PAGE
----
mai jazz 2019

New Beginnings: Defying The Odds and Sticking To Your New Resolution's

Blog by: Dr. Nicola McCaffrey (DClinPsy.) Clinical Psychologist

The first of January is a fresh start for many of us. Like the two headed Roman god Janus, from which January gets its name, we often use New Year as an opportunity to look both back at the year that has past and forward into the one ahead. Many of us find ourselves using the process of reflection, introspection and self examination to set ourselves goals and resolutions for the year ahead. It is a time where people flock to the gym, vowing to be “better”, “healthier” and “stronger” versions of themselves! Some of the most common resolutions include losing weight, increasing our exercise, quitting smoking and saving money. But by the end of the month, the majority of us will have failed to keep to our resolution. Understanding what can help us to succeed might help us defy the odds.

Why is it so challenging?
The truth is that very few of us achieve success in keeping the resolutions that we make for ourselves at the beginning of the year. Only 9% of people felt they succeeded in achieving their resolutions in 2017. Indeed by the middle of January a third of us will have already forgotten, or given up, on the resolutions we made two weeks previously. So, what is it that makes maintaining a New Year’s resolutions so difficult?

Part of the challenge is that with New Years Resolutions in particular we are generally making decisions about our future based on our current state. Another part of the problem is the availability of numerous temptations. The fact that we respond more strongly to rewards that are available right now than to rewards we receive in the future makes it increasingly difficult for us to abstain. Therefore the energy and focus to maintain our resolutions are not only required on January 1st but also in the days and weeks that follow. Think back to when you made past New Year’s resolutions. You were most likely feeling relaxed and few of the day-to-day pressures that make keeping resolutions were present. For example, the difficulty of attending the gym during a hectic day is underestimated because the resolution is made during a more relaxed time.

It is not just the practical difficulty of sticking to resolutions that is underestimated. People also commonly underestimate the strength of the future cravings and desires. Underestimating the availability if temptation and the power of our desire can lead to a lot of potential pitfalls.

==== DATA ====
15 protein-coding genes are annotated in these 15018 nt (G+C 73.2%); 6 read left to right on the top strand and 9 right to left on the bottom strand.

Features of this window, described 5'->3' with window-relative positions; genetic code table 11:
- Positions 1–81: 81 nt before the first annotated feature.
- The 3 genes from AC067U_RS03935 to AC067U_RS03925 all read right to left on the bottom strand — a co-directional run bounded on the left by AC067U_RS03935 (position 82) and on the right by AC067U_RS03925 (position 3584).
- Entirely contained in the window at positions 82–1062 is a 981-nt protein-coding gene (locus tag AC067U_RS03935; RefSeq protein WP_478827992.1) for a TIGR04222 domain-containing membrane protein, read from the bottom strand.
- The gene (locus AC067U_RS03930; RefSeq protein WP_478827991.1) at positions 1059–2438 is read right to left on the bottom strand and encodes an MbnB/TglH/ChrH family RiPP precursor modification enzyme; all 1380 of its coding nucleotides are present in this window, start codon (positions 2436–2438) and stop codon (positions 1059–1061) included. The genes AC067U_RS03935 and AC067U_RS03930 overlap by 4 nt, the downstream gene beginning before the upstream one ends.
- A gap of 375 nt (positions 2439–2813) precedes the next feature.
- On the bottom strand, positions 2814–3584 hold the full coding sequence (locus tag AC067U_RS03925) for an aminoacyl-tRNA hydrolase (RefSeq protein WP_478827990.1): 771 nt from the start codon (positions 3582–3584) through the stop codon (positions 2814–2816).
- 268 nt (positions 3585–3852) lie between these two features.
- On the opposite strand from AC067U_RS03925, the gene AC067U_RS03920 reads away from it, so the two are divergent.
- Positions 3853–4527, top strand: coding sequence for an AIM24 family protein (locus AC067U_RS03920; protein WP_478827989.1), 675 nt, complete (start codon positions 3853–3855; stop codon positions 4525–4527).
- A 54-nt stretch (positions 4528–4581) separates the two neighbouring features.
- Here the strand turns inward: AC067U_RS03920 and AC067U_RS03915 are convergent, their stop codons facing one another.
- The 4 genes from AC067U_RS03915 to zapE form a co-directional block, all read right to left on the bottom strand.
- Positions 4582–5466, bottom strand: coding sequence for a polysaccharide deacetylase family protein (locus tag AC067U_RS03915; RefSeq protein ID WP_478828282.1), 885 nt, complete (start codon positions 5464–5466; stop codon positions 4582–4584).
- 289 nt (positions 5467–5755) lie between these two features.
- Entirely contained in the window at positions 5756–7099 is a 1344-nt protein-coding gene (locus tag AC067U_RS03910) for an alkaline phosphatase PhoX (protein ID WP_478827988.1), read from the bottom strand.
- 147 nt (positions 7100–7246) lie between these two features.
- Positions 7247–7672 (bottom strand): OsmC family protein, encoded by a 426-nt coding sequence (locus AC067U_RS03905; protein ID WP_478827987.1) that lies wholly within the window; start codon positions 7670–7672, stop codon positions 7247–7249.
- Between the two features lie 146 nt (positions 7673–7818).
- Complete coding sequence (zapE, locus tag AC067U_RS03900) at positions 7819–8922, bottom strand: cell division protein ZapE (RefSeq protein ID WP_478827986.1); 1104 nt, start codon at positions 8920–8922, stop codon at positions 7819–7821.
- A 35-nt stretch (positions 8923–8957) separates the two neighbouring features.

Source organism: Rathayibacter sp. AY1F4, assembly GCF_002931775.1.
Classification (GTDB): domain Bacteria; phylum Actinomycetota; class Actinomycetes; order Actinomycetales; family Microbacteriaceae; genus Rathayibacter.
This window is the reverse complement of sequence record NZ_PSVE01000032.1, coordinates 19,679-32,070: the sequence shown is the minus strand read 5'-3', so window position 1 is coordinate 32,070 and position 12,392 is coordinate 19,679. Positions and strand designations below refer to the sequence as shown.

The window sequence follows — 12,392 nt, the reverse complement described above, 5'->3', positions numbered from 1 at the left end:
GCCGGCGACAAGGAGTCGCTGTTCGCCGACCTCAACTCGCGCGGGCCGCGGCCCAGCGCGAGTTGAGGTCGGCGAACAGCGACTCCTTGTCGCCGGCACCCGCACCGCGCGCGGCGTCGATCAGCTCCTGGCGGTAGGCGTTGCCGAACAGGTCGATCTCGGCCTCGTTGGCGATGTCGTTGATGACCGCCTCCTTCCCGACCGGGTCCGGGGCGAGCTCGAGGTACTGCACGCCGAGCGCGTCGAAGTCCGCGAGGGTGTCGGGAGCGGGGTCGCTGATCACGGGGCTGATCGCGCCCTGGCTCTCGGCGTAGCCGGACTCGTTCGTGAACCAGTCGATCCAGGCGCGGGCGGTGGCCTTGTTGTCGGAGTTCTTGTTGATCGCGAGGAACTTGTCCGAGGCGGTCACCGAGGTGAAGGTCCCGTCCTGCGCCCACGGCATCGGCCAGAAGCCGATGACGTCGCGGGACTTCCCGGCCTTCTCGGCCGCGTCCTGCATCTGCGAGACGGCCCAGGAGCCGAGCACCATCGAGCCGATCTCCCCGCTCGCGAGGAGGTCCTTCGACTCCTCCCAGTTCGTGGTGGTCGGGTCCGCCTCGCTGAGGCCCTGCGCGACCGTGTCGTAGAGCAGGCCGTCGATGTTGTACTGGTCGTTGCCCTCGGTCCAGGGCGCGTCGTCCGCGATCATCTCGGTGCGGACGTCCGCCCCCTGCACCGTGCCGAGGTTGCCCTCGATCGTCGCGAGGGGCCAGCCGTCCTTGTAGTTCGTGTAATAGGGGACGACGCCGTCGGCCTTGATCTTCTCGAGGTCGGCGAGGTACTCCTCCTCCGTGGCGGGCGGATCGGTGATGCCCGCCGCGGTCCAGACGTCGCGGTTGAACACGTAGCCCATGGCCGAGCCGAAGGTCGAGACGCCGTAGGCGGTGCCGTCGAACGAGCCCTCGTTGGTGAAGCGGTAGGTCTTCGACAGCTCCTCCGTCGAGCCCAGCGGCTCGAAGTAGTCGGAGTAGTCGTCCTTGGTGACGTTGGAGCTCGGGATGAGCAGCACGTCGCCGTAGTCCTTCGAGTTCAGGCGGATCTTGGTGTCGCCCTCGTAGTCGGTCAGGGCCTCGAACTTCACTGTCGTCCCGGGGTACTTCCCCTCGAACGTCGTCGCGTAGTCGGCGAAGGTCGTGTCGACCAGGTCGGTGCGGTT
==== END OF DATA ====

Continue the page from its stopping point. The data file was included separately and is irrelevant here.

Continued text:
How Can We Do Better?
Get some social support. Giving up something whether it is sugar, alcohol or cigarettes can seem like a near impossible task at times given the sheer volume of desire and temptation that you will have to face and overcome. Yet in the month of Ramadan over 1.5 billion Muslims manage to abstain from eating anything at all in daylight hours. What can we learn from this collective abstinence? Social support can be an incredibly positive and motivating force in helping us to stick to our resolutions. In Ramadan everyone shares common goals and therefore as a culture temptations are minimised and everyone supports each other through challenging times. Use this to your own advantage by garnering social support and strengthening your commitment by telling everyone what you plan to do and how you plan to do it.

Know your pitfalls and plan to stay in control. Reflect on typically what temptations, situations or triggers put you at risk of falling back into your old habits. Address them and develop a strategy for managing them. If you know they are coming up then plan ahead and implement your strategies for overcoming or circumventing your triggers.


Keep your focus on the short term. Unlike Ramadan making New Years resolutions focuses on implementing change over a 12 month period rather than on a shorter term goal. Human beings however have a tendency to discount or devalue rewards that we must wait for, a phenomenon known as delay discounting. Therefore, the longer it is that you have to wait to receive a reward, the less likely you are to value it. Thus, for example, the long-term desire to lose weight and feel stronger at the end of the year is pitted against the desire for the immediately available temptation of snacks and sweet treats. In order to overcome our natural tendency to dismiss longer term rewards over more immediate temptations try setting yourself a goal for today or this week, rather than for the year. Think of it as a new year plan rather than a resolution and begin with a plan that works from something small and immediate up to something bigger and longer term. Focusing on the positive outcomes of achievements of your goal in the shorter term is much more motivating and easier to stick to.


Ultimately, when you hear those bells chime, it is worth setting yourself a New Years resolution. It is not in fact a waste of time and energy as you are ten times more likely to achieve your goal if you make a resolution than if you do not. If you do loose your way half way into January try to be kind to yourself in your defeat. Research shows that one of the biggest obstacles to developing new habits is self-criticism. Study after study shows that self-criticism is correlated with less motivation and worse self-control. Whether you are winning and staying on track or you find yourself wandering far from the path you agreed with yourself on the first of January show yourself some compassion. And remember that changing your behaviour, or some aspect of it, does not have to be restricted to the start of the New Year…you can choose to change at any time.

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